Nortel reports a 'remarkable quarter'

Nortel Networks has reported a net income of $499m (£276m) for the fourth quarter of 2003.

Nortel Networks has reported a net income of $499m (£276m) for the fourth quarter of 2003.

Revenue for the telecommunications and enterprise network supplier was $2.83bn (£1.6bn), compared with $2.53bn in the fourth quarter of 2002.

Revenue grew even more sequentially, from $2.27bn in the third quarter of 2003.

For the full year, Nortel reported net income of $732m (£404m) compared with a loss of $3.27bn in 2002. The stronger results came on less revenue, with $9.81bn in revenue for 2003 compared with $10.57bn in 2002.

"This is truly a watershed time. We had a remarkable quarter and a great year," said president and chief executive officer Frank Dunn.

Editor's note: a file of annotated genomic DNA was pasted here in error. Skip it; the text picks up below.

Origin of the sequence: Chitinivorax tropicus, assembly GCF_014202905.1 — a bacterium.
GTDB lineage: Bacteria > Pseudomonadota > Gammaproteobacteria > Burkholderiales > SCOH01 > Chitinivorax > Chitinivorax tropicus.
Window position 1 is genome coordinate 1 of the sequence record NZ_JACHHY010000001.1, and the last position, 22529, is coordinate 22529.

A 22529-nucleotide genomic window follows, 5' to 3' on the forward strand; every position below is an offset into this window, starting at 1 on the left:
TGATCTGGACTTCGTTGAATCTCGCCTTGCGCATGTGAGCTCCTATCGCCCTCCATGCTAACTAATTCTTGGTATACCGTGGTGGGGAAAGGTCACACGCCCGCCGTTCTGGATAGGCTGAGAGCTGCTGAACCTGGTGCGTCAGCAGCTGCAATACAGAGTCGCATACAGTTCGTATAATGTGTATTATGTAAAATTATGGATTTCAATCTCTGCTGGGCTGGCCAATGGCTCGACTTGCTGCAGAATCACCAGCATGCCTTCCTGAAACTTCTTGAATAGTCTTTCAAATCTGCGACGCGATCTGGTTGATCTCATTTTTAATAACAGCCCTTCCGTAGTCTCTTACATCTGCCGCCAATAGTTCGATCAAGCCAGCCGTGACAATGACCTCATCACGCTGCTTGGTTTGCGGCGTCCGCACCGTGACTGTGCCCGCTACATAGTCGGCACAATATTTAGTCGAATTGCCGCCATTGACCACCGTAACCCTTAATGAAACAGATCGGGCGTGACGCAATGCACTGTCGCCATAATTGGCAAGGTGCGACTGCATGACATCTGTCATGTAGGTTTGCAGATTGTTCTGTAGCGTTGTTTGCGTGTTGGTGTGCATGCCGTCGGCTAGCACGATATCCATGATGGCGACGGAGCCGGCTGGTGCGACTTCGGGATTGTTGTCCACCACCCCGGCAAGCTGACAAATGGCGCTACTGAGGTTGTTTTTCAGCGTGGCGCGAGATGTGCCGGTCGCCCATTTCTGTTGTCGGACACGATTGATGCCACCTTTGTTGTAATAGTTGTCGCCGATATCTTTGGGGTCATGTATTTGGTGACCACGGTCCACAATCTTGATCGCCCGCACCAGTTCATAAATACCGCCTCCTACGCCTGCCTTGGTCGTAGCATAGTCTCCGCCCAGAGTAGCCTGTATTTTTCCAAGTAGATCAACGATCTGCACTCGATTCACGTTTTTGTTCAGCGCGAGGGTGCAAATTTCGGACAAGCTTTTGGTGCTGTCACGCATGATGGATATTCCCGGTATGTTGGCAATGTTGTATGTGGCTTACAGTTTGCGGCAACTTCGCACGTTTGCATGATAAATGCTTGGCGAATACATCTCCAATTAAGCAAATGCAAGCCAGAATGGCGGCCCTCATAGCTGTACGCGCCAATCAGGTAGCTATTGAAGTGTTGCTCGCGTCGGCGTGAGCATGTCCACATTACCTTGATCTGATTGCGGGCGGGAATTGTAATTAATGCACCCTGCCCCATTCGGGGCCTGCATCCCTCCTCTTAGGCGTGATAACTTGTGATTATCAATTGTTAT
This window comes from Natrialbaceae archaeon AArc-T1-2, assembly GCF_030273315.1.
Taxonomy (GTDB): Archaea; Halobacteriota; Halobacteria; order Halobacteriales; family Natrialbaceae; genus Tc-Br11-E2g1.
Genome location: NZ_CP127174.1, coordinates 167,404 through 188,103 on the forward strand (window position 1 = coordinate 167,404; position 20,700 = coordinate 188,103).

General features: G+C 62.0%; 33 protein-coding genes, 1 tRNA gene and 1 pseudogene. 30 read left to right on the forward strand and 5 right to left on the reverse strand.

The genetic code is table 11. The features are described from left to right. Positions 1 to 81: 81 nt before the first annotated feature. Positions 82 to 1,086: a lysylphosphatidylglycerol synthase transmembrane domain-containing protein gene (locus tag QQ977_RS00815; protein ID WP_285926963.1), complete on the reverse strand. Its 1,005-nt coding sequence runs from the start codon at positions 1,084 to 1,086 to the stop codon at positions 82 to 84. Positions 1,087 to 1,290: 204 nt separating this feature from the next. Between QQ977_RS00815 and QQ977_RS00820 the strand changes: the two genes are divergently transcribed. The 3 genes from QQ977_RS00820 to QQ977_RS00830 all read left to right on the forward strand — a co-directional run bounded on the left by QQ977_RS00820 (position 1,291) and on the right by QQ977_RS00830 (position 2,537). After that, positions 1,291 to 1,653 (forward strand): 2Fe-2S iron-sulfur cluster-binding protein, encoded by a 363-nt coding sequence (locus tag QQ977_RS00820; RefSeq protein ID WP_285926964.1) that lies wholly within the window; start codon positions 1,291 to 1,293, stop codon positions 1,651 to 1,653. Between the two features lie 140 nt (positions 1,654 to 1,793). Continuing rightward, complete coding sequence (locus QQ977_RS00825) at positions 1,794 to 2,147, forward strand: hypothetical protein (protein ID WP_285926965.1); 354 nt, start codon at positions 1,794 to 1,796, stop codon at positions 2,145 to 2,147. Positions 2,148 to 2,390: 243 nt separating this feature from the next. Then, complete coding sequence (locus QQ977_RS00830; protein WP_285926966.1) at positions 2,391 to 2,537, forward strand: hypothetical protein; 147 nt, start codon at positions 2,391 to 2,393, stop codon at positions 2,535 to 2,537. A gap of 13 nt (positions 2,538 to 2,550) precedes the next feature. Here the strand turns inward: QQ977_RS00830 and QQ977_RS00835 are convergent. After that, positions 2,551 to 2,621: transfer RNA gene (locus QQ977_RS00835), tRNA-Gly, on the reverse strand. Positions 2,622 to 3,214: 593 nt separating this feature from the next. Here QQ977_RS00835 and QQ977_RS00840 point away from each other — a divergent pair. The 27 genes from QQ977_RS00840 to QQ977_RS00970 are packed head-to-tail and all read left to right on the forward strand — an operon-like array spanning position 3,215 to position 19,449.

It was the company's first yearly profit in six years, he said.

Nortel is confident on the emergence of VoIP technology in both enterprise and carrier networks, as well as on high-speed wireless data networks.

"People are going to deploy this technology in 2004 and people will deploy and offer networks of Wideband CDMA (code division multiple access) in 2004," Dunn said.

Nortel is also working with the Massachusetts Institute of Technology on a trial of a public wireless Lan technology that could significantly cut service providers' cost of network deployment, he said.

Wireless network sales dominated the company's quarterly revenue gains from a year earlier, with growth of 33% in that segment.

Landline networks revenue increased 9%, while enterprise networks fell 2% and optical network revenue declined 18%.

Revenue grew from the previous year's fourth quarter in the US, with a 26% gain, Canada with 48%, and the Caribbean and Latin America with 27%. It fell 5% in Europe, the Middle East and Africa and 25% in the Asia-Pacific region.

Dunn said he expected the Asia-Pacific market to rebound this year.

While the overall market for enterprise networks should grow as much as 5% in 2004, the carrier equipment industry is likely to grow slightly more than 5%.

Stephen Lawson writes for IDG News Service

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